In 1870-72, John Marius Wilson's Imperial Gazetteer of England and Wales described Wallasey like this:
WALLASEY, a village, a township, and a parish, in Wirral district, Cheshire. The village stands 3½ miles NNW of Birkenhead r. station, and has a post-office under Birkenhead. The township extends to the coast; and comprises 1,780 acres of land, and 10,690 of water. Real property, £5,599. Pop. in 1851, 1,195; in 1861, 1,415. Houses, 264. The property is much subdivided. There are many good residences. Leasowe Castle is a prominent feature; and has been separately noticed. A light-house is on the N coast; and has been twice removed inland in consequence of encroachment by the sea. ...
Submerged remains exist of an ancient forest; and some very interesting animal fossils have been found.The parish includes also the townships of Liscard and Poulton-with-Seacombe; includes the towns of New Brighton and Egremont; and is bounded, on the S, by a creek of the Mersey, called Wallasey Pool, along the N margin of Birkenhead. Acres, 17,775. Pop. in 1851, 8,339; in 1861, 10,723. Houses, 1,804. The living is a rectory in the diocese of Chester. Value, £500.* Patron, the Bishop ofThe church was rebuilt in 1865. The vicarage of New Brighton, and the p. curacies of Liscard and Seacombe are now separate benefices. There are several dissenting chapels, an endowed school with £94 a year, and charities £25.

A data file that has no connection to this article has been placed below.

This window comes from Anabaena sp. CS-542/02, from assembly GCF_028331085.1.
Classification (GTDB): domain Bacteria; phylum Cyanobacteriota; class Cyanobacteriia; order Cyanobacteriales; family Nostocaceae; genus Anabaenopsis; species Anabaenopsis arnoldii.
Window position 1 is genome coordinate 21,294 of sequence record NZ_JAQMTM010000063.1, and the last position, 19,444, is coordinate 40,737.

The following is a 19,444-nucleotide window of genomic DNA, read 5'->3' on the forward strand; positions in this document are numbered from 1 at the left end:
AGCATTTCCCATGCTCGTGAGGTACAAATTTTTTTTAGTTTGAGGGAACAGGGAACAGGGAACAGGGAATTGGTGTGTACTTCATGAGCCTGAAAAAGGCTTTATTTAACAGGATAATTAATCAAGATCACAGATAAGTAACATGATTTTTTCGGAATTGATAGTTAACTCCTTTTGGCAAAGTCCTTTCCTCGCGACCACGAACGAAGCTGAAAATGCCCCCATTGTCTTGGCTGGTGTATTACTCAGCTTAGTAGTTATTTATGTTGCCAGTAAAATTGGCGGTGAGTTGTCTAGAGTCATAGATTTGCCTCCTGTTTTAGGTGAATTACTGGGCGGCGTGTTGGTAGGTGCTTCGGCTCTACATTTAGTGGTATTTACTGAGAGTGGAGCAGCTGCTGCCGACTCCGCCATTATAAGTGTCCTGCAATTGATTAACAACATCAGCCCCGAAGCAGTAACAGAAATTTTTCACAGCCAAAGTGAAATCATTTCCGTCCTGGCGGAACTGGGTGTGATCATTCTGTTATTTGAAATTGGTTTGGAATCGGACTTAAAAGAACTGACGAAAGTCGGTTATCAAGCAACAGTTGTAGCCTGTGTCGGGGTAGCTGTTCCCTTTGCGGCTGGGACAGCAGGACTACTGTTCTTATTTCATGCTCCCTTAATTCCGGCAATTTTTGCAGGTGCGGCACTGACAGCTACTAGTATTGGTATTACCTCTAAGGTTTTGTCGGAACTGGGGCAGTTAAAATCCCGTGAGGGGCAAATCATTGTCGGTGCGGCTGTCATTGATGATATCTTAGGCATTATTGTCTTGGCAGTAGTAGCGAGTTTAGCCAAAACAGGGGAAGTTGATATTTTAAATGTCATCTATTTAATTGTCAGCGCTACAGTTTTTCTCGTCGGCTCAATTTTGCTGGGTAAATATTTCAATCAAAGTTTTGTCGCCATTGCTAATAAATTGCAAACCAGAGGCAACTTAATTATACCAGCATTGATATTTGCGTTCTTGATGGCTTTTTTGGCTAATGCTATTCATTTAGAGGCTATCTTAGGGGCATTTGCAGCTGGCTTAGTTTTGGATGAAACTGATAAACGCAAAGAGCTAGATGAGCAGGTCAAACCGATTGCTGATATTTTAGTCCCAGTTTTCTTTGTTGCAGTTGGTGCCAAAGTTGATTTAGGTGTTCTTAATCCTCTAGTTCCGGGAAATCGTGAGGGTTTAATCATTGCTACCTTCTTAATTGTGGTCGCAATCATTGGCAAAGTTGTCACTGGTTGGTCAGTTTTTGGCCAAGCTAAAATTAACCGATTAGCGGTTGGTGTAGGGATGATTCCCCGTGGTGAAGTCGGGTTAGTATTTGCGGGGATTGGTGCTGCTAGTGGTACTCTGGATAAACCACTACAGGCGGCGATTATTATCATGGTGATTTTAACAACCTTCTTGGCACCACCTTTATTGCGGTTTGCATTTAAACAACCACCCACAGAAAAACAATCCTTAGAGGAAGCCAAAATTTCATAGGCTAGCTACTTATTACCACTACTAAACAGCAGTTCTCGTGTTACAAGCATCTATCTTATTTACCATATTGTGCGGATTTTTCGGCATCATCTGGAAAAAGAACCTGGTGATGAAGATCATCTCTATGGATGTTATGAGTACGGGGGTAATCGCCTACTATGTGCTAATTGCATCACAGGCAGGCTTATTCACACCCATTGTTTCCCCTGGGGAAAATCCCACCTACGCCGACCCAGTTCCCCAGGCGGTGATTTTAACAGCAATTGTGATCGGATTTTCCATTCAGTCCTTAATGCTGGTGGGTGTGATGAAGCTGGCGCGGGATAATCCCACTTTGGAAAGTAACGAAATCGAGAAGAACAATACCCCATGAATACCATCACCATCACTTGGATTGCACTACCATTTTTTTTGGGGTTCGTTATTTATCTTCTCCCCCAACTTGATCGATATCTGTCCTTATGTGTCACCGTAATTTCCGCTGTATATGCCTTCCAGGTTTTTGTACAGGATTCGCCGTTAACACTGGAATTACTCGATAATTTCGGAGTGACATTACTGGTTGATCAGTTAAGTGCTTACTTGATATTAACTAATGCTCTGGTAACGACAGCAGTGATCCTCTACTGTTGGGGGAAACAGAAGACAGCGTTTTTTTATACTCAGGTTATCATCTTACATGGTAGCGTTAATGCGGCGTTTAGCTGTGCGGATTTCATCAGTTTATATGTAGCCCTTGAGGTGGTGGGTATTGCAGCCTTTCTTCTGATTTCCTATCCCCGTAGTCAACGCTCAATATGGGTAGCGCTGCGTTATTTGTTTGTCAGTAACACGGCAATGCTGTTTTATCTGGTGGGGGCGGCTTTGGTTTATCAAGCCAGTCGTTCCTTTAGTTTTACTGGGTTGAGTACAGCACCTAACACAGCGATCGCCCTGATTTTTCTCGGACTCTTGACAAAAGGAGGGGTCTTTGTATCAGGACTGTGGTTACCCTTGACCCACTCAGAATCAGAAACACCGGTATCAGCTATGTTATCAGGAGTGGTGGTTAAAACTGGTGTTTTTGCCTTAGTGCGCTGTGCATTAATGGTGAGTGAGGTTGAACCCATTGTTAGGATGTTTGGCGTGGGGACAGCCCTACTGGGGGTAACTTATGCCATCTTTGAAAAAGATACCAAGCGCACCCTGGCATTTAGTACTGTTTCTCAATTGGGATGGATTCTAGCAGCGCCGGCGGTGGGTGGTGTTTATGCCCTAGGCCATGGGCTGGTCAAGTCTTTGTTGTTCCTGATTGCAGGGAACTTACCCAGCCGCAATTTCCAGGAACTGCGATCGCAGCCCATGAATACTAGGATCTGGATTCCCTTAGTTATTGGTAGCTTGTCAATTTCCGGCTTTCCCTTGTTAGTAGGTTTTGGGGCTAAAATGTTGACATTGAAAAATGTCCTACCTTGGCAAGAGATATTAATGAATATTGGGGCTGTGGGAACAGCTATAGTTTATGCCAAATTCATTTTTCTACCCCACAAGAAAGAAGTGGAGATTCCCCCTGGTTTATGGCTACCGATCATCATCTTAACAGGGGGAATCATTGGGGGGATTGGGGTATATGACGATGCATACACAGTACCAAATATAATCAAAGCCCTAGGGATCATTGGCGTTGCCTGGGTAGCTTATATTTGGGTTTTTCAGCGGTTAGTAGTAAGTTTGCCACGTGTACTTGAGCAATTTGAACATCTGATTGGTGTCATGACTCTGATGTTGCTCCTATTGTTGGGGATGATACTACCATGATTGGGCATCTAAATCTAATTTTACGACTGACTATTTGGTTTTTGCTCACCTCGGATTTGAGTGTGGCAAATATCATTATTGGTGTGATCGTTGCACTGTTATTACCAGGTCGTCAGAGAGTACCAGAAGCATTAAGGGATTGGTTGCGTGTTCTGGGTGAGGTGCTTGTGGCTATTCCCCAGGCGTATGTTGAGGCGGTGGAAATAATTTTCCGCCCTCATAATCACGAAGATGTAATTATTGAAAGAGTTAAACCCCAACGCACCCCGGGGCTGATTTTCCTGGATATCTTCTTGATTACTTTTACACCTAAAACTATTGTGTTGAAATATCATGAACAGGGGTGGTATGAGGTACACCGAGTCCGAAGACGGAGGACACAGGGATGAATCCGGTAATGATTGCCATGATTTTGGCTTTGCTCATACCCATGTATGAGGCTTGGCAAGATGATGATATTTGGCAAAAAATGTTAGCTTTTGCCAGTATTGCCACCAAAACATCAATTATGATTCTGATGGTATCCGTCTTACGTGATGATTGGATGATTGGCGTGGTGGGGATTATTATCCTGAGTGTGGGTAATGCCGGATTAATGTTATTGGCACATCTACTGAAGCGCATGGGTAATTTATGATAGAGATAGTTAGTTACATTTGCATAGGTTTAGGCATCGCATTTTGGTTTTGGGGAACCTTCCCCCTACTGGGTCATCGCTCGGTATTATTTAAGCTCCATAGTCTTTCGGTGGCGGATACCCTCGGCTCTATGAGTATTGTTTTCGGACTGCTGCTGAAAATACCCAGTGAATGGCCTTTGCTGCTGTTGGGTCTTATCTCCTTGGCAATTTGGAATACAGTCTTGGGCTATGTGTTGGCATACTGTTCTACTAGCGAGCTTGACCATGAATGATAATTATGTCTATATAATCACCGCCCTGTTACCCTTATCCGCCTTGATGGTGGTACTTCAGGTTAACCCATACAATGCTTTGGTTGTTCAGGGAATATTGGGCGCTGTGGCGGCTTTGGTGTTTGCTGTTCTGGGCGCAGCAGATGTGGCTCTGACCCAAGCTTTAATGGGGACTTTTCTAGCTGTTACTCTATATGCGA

A Vision of Britain through Time includes a large library of local statistics for administrative units. For the best overall sense of how the area containing Wallasey has changed, please see our redistricted information for the modern district of Wirral. More detailed statistical data are available under Units and statistics, which includes both administrative units covering Wallasey and units named after it.
GB Historical GIS / University of Portsmouth, History of Wallasey, in Wirral and Cheshire | Map and description, A Vision of Britain through Time.
Date accessed: 30th June 2016
Click here for more detailed advice on finding places within A Vision of Britain through Time, and maybe some references to other places called "Wallasey".